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7/25/2004

Bush's Black Outreach: Threats and Bluster

Glenn Reynolds summarizes Bush's speech at the Urban League: "Bush poses questions for black voters." Glenn lists eight reasons for black voters to support Bush.

Does the Democrat party take African American voters for granted?

Yes, perhaps the Democratic Party does. The Democratic Party doesn't work hard enough for the interests of the black community (the F9/11 opening scene comes to mind - when no Senator would sign off on the CBC vote challenges). But at least it isn't working against them.

Is it a good thing for the African American community to be represented mainly by one political party?

So Bush is admitting that he doesn't represent the African American community? Seriously, this reads like a threat: we'll keep fucking you if you don't start voting for us. He may want to consider approaching things the other way around.

This is standard operating procedure for Republicans though. They will punish businesses and lobbyists that support both parties, they will punish states and cities that are too liberal. They don't represent the American people, they represent the interest groups that vote for them.

Seriously, can anyone imagine Kerry blackballing the Chamber of Commerce? Even after the Chamber came out solidly for Bush?

How is it possible to gain political leverage if the party is never forced to compete?

See above. The black community needs political leverage to stop the Republican agenda.

Have the traditional solutions of the Democrat party truly served the African American community?

Some of them, yes. Regardless, the Democratic party has more than just "traditional" solutions - Clinton had anything but a "traditional" agenda for things like urban policy. And regardless, the "traditional" solutions are certainly better than the Republican solutions - tax cuts for the rich.

Does blocking the faith-based initiative help neighborhoods where the only social service provider could be a church?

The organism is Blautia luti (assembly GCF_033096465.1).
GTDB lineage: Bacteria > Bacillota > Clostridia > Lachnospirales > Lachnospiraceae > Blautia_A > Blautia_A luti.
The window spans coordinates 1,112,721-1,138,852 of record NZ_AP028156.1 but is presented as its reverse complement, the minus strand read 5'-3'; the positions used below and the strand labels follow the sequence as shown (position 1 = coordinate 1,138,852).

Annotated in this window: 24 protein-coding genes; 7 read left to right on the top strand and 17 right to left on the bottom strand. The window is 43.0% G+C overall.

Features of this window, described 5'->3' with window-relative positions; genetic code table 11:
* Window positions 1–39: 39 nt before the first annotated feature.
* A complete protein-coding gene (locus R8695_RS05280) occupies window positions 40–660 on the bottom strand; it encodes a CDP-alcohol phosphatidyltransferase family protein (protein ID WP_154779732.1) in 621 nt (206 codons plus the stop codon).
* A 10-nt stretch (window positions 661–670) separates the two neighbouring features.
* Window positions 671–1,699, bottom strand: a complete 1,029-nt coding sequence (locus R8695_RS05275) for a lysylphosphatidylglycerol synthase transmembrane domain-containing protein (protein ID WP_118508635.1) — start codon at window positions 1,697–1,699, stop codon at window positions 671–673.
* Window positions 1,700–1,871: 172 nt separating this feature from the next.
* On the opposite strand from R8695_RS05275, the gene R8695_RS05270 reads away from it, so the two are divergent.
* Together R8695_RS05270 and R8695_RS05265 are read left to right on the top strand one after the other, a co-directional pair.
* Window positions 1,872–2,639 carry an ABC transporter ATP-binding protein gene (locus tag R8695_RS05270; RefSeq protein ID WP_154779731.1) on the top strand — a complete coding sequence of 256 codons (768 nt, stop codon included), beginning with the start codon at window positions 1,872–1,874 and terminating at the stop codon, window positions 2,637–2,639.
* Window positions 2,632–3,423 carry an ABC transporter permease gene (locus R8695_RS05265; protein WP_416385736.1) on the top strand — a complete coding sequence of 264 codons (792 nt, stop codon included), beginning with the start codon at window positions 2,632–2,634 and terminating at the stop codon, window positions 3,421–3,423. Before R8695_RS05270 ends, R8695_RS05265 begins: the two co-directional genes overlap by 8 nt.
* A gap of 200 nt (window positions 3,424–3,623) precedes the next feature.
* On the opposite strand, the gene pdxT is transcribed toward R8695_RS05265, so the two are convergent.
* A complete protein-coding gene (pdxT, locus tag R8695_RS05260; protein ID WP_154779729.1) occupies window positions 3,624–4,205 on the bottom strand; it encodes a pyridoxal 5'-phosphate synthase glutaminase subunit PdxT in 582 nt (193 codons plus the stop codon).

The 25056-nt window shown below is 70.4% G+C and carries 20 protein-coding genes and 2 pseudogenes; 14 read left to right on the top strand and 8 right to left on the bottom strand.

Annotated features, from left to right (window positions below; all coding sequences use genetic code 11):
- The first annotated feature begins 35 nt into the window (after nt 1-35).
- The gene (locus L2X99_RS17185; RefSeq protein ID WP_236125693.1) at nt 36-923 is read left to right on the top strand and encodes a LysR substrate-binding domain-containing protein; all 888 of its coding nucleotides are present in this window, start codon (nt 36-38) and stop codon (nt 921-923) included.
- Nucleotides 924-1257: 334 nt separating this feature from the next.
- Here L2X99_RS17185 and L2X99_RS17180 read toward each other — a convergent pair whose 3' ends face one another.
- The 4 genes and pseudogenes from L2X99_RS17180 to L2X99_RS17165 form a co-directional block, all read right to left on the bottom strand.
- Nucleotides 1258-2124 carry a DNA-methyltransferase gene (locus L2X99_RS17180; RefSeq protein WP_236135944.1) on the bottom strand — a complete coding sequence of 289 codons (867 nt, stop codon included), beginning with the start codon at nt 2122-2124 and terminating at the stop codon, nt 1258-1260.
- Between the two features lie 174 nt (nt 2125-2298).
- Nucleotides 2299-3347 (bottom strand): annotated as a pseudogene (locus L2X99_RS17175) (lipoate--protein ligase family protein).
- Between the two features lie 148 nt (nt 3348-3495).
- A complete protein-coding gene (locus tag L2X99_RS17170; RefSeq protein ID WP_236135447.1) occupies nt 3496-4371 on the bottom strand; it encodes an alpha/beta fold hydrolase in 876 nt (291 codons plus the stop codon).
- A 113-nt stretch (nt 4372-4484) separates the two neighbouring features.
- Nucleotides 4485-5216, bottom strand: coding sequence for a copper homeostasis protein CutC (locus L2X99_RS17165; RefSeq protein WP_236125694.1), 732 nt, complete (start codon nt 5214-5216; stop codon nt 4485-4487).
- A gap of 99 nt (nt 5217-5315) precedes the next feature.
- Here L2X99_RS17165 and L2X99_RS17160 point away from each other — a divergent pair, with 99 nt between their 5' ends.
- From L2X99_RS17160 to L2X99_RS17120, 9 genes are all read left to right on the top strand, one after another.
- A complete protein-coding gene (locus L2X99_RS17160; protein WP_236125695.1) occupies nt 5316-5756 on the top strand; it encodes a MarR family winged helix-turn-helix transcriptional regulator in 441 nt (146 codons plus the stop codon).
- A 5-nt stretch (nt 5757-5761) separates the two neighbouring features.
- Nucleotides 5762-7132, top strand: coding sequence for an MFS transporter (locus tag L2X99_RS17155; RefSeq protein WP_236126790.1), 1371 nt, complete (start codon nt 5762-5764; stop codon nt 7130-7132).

This is perhaps the most galling argument. Faith Based Initiatives was never anything more than a political ploy and an effort to subsidize Republican party-building efforts. Former Bush administration official John DiIulio famously coined the "Mayberry Machiavelli" moniker in talking about the policy - Bush was using it to get votes, not to make good policy. In light of Bush's crass politicization of churches and religious organizations, his motives are even more suspect.

If working with churches is an effective way to implement good social policy, then by all means lets do it. Three things to keep in mind, though: 1. We need to make sure the services are available to all, regardless of faith or creed; 2. We need to preserve the integrity of religious institutions, including their tax exempt status; 3. We need to make sure that the policies are well designed, good uses of political and fiscal resources.

Does the status quo in education really, really help the children of this country?

The real question is if the pre-Bush status quo was better than the post-Bush, post NCLB era. For the amount of money we are wasting on silly testing and worse bureaucracy, so many missed opportunities. And the idea that vouchers are a solution, rather than another effort to divert money to Republican party building is a joke.

Does class warfare -- has class warfare or higher taxes ever created decent jobs in the inner city?

Lower taxes for the rich obviously haven't helped. Clinton oversaw unprecedented revitalization of central cities, much of it represented in the controversial, but undeniably dynamic, new urbanism. I don't think the rich's war on the poor has helped the central cities much.

Are you satisfied with the same answers on crime, excuses for drugs and blindness to the problem of the family?

Perhaps he's referring to gay marriage here? Seriously, what the hell has he done on crime or drugs? Democrats at least feign interest in the mattter.

Update 3:21pm EST: Bird Dog, the dim bulb at Tacitus, expands on the Bush arguments. So when did it become acceptable for someone to support another candidate solely because of a religious affiliation? Religiosity is certainly no guarantee of good policy or good politics - some of the most abominable groups in American history have been (and are) based on bastardized Christianity.

The commenter Thelonius responds well to Bird Dog's post. The guy actually thinks it is a good argument (to say nothing of a moral argument) that social security discriminates against blacks because black people die sooner. Any person with a basic sense of decency, a functioning moral compass, would try to reduce the life expectancy gap - not propose privatizing social security.

Republican policies may be "intended" to benefit all Americans. But they haven't, and they won't. Republicans think being trickled on is a benefit, but it makes most people want to take a shower.

 

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